Globally termites are a real problem for timber framed properties and our Australian and American colleagues are only too aware of the damage they can inflict.
As well as the Natural History Museum presenting research in 2007 to indicate that termites are actually “social cockroaches”, these pesky little critters do know how to make some amazing structures (see right). The termite mounds they produce are actually really, really clever. They manage to angle them in such a way to capture the morning sun and once things get a bit too hot, they move to the non-sunny side of the mound. Take a look at these amazing pictures and read more about the magnetic termites found in Australia.
Another little known fact about termites (which obviously someone with a termite problem won’t give two hoots about – and is actually linked to the fact they are closely biologically linked to cockroaches) is the fact that they are actually a very efficient bioreactor. Basically, they have microbes in their gut which means they produce hydrogen on digestion. I wonder how many you would need to produce enough energy to power a radio or light bulb, for say an hour. Apparently this process is something the US Department of Energy is looking into as a renewable energy source.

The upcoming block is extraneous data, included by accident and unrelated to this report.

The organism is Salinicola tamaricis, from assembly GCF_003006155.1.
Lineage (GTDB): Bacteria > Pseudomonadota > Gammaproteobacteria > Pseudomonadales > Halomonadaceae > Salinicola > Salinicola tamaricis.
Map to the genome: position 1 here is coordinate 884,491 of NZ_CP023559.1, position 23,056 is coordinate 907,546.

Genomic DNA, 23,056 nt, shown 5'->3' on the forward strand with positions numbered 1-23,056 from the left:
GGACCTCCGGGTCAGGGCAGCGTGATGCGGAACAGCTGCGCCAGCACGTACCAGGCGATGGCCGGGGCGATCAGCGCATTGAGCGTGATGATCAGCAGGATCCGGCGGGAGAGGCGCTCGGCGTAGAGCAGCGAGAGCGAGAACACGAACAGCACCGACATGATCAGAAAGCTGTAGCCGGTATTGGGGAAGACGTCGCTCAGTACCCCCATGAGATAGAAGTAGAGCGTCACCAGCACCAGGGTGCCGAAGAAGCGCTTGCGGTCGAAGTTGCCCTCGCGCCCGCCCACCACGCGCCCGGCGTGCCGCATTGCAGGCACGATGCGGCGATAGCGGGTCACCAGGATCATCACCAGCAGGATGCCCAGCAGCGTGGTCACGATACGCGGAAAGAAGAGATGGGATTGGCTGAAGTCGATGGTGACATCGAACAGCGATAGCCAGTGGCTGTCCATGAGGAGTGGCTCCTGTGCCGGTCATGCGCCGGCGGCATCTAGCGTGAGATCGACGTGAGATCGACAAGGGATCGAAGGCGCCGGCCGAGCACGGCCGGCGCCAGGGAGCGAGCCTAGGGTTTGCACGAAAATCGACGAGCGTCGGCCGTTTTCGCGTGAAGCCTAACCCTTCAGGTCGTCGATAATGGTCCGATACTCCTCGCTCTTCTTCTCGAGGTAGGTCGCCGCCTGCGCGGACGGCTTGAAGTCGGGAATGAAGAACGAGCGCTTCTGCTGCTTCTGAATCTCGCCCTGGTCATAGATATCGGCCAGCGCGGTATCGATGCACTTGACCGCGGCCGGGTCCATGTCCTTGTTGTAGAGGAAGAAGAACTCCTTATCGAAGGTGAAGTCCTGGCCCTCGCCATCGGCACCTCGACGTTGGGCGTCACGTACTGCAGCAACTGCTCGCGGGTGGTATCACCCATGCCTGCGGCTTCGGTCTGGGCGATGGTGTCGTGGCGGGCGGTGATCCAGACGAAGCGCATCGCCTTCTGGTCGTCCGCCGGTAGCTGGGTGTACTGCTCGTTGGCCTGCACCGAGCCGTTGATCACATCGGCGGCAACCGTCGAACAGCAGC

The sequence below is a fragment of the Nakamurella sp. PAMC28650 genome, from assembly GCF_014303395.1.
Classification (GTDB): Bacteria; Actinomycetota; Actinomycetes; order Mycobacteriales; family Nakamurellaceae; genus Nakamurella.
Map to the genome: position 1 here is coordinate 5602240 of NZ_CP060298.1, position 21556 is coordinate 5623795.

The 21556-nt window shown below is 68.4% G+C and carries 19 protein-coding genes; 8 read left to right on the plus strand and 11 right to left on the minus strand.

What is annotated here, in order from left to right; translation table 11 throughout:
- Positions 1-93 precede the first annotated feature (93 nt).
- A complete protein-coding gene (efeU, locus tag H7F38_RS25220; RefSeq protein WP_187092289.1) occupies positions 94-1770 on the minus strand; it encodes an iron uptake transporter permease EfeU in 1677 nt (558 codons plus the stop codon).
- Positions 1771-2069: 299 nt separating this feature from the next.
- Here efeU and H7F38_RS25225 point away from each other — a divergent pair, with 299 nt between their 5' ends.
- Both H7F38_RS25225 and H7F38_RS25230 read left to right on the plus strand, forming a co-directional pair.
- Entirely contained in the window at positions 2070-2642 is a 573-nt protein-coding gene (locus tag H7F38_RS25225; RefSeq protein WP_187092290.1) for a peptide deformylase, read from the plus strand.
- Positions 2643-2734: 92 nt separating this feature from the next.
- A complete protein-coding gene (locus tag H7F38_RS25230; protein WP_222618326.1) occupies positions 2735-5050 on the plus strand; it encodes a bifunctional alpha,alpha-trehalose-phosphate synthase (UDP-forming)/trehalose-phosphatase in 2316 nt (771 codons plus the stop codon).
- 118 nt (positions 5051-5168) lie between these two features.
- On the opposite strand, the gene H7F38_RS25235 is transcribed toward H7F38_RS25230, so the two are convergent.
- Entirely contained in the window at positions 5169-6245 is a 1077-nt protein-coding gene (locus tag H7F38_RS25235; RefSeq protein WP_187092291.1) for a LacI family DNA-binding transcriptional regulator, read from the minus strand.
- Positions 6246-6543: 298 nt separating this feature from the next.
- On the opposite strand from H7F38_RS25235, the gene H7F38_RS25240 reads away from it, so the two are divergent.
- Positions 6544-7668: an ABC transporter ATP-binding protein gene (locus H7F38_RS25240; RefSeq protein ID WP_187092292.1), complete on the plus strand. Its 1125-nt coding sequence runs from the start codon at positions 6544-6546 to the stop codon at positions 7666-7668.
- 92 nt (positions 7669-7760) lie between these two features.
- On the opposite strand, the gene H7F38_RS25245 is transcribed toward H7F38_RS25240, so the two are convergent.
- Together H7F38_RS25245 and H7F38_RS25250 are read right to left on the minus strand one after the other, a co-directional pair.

The best way to avoid termites destroying your property (thankfully not a huge issue in the UK, although there is a small pocket of infestation in Devon I believe) is prevention, and in particular cases termite baiting proves successful as an early indicator of the problem.
Chris Arne from J C Ehrlich (our US business counterpart) has been quoted as saying: “Termite baiting has become a very useful tool in our termite control program. It gives people peace of mind that the stations are being monitored and checked. They get an instant termite activity report.” He gives a few more tips on keeping termites at bay here.